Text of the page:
1. I think it’s very risky to try to associate ancient myths with fantasy fiction. Certainly, looking back from the present period we see them as fantastic, because we know they are not real. But the people of ancient Babylon believed their stories were real, as did the Greeks and the Romans, etc. For them it was not fiction, it was the true history of the world. This is the case with all myths; they are true for those to whom they are written. Modern societies have their own myths, too. In the case of America, these range from George Washington being a great general (which he wasn’t), and single-handedly winning the American Revolution (which he didn’t). In East Asia you still have the myth that Chinese, Korean, and Japanese people and cultures are somehow distinct (which they aren’t; no culture is), even with separate and pure bloodlines (not going to even go there). Fantasy fiction, on the other hand, is read by people who know full well the work is untrue. It is a contract between reader and writer to suspend disbelief. As such, I would imagine fantasy as a genre probably starts around the 1600s with Edmund Spencer’s “The Faerie Queene” and maybe Shakespeare to a lesser extent. Then came the fairy tales of Andersen and the Grimms. These were works that were read as allegorical, rather than true. The same cannot be said for myth, which is why it is usually left out as a type of fantasy, at least as far as I can tell. Modern fantasy also borrows heavily from adventure tales from the 1800s onward, which it probably the part I like the most! Also, the great benefit of fantasy, from a writer’s perspective, and as opposed to science fiction, is that you don’t have to explain yourself.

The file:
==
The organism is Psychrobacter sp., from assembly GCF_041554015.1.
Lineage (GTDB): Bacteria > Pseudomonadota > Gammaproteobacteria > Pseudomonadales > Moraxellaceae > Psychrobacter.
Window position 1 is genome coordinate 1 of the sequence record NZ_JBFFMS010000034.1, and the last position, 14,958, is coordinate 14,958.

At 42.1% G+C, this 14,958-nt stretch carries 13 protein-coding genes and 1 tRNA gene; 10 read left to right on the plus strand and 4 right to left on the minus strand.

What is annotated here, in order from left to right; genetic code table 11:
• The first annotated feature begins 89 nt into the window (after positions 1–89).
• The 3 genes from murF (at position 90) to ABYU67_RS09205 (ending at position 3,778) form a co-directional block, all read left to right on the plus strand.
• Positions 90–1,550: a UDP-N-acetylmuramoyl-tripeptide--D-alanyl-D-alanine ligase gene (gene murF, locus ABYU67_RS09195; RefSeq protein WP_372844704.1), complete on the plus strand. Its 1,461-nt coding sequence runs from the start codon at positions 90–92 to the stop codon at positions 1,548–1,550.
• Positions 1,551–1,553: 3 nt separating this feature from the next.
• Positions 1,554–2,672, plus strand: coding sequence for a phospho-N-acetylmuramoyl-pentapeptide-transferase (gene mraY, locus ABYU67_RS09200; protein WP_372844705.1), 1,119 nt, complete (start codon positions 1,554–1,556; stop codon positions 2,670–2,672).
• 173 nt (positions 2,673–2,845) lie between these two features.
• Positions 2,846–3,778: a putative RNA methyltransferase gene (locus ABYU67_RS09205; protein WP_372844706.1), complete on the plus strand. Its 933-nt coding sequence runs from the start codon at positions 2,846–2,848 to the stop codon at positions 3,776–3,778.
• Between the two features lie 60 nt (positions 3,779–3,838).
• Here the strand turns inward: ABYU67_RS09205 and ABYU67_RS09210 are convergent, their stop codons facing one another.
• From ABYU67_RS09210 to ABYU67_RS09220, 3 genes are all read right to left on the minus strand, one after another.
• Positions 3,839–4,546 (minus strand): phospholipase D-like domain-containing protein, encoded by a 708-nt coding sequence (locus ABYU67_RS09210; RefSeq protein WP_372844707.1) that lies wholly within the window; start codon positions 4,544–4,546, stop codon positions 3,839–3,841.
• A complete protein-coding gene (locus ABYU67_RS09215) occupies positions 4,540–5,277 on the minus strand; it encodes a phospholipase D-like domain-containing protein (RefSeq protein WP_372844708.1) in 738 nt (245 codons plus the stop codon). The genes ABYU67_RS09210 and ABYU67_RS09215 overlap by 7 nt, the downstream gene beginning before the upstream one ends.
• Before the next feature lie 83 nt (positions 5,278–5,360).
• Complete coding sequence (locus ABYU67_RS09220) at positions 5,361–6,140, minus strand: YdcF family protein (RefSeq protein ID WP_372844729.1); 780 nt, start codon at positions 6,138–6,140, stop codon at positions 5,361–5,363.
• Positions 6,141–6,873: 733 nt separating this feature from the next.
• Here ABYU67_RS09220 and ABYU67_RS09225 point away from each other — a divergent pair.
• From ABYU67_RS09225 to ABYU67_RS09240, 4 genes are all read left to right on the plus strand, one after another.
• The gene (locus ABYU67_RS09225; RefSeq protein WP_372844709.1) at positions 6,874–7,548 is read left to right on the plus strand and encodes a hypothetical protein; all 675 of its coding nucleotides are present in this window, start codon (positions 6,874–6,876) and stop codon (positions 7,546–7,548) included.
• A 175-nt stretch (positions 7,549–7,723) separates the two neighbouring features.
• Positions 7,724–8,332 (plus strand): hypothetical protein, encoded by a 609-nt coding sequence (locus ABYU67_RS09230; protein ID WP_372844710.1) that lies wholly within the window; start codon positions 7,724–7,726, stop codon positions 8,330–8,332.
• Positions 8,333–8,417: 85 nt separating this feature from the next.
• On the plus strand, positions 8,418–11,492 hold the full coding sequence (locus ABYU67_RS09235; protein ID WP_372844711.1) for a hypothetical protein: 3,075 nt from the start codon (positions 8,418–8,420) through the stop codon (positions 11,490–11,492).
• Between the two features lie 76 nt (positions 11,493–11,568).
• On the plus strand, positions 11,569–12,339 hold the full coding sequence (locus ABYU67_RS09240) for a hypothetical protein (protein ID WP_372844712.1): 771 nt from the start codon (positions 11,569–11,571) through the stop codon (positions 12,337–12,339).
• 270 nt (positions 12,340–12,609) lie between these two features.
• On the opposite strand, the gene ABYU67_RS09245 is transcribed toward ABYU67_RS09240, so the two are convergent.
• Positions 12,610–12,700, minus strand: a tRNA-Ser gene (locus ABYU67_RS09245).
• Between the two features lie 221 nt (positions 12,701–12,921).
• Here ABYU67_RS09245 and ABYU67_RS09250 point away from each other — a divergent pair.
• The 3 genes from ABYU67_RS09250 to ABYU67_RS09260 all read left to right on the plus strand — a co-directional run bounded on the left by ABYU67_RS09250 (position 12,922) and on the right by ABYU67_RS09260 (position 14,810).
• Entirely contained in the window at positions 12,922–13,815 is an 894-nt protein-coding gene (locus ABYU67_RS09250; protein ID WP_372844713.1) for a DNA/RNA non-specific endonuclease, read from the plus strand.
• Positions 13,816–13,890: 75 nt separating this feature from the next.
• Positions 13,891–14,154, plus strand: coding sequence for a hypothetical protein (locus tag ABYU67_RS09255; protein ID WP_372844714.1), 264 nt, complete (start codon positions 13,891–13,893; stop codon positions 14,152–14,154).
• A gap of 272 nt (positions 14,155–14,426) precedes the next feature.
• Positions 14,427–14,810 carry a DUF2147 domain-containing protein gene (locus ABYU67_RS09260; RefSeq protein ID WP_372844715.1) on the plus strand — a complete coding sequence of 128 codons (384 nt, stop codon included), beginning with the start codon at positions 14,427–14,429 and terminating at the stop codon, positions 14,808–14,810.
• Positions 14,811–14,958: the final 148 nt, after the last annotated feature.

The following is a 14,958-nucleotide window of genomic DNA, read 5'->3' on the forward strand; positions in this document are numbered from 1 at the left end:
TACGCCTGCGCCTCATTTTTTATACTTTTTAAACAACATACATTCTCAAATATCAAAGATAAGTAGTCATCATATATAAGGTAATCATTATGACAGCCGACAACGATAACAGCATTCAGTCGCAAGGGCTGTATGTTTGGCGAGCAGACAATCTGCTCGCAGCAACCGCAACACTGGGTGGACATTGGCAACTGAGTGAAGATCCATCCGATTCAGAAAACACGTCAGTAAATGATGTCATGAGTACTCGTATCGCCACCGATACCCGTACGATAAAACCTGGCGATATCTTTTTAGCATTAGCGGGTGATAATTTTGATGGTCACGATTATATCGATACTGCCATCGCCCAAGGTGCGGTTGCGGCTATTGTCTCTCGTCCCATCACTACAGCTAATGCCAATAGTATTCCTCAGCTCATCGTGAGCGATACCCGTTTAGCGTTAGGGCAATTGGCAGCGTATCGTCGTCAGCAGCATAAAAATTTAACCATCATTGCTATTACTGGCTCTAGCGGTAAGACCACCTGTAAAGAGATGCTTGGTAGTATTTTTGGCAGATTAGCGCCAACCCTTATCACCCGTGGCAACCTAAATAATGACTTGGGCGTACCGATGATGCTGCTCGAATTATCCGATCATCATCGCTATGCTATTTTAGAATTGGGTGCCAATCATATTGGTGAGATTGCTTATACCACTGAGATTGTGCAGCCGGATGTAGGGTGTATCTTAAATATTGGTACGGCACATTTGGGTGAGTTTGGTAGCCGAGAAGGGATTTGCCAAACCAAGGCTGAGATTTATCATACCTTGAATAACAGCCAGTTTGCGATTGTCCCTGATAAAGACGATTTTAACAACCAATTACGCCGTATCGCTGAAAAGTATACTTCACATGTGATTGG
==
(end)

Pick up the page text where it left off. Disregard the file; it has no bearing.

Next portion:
1. Some very good points there, but I respectfully disagree that myth (as embodied in early epic poetry and classical period plays and poems) should not be included as a form of fantasy literature, and as such place fantasy at the bedrock of all literature. Even to the listeners at the time, the histories and stories they heard of gods and men were out of reach. Sophisticated citizens of Athens, Rome, and Babylon would have had plenty of skeptics among them who enjoyed the stories as just that, as metaphorical rather than as historical accounts. Aristophanes made a career out of lampooning and being self-aware about his society and the myths that its people shared. Ovid and Virgil had present day political concerns in mind when writing their poetry, concerns their listeners would discern, (and could get the writers into trouble if their meanings seemed unfavourable to Augustus) so their tales were not merely mythic retellings to an unquestioning audience, but active acts of creative imagination incorporating cultural touchstones to new effect, in my opinion. Of course lip service would be paid to belief systems, but there is a stage at which mythic stories start to be enjoyed as something other than a core belief system, even by the societies that originated them. At that stage they become, in my opinion, literature separated from liturgy, as it were, and certainly the progenitors of fantasy fiction.

      Closer to home, Chaucer included the fantastical for entertainment, as did the Pearl poet, in both cases they were not merely repeating folkoric tales, they were working them into something more, stories to amaze, amuse, educate and provide moral teaching, depending on your viewpoint. The traditions that Spenser and Shakespeare drew upon long predated them, and were not of the orthodoxy of their day, clearly, as Christianity dominated their world as the primary vehicle for belief, though space was kept for old traditions.

      So risky it may be to associate ancient myths with fantasy fiction, but once they are written down and performed, which they were in very great antiquity, they become something else in my opinion, and that is literature, and fantasy literature to boot! Thank you for such a thoughtful engagement!

  2. Tracy Miller

    My first thought was to respond with, “Why I Read Non-Fiction” 😁 Even if it’s not my thing, I love you and hope you’re happy and become wildly successful! Btw, I think you should do your own short podcast. You were the highlight of that radio interview.

    On Mon, Jan 8, 2018 at 10:04 PM Roderick T. Macdonald wrote:

    > rodericktmacdonald posted: “Fantasy is a universal touchstone. Every > culture has its myths, its origin stories, its tales of creation and > destruction through which stride gods, monsters, and heroes. The first > stories that we crafted were all fantasies. They formed frameworks to expl” >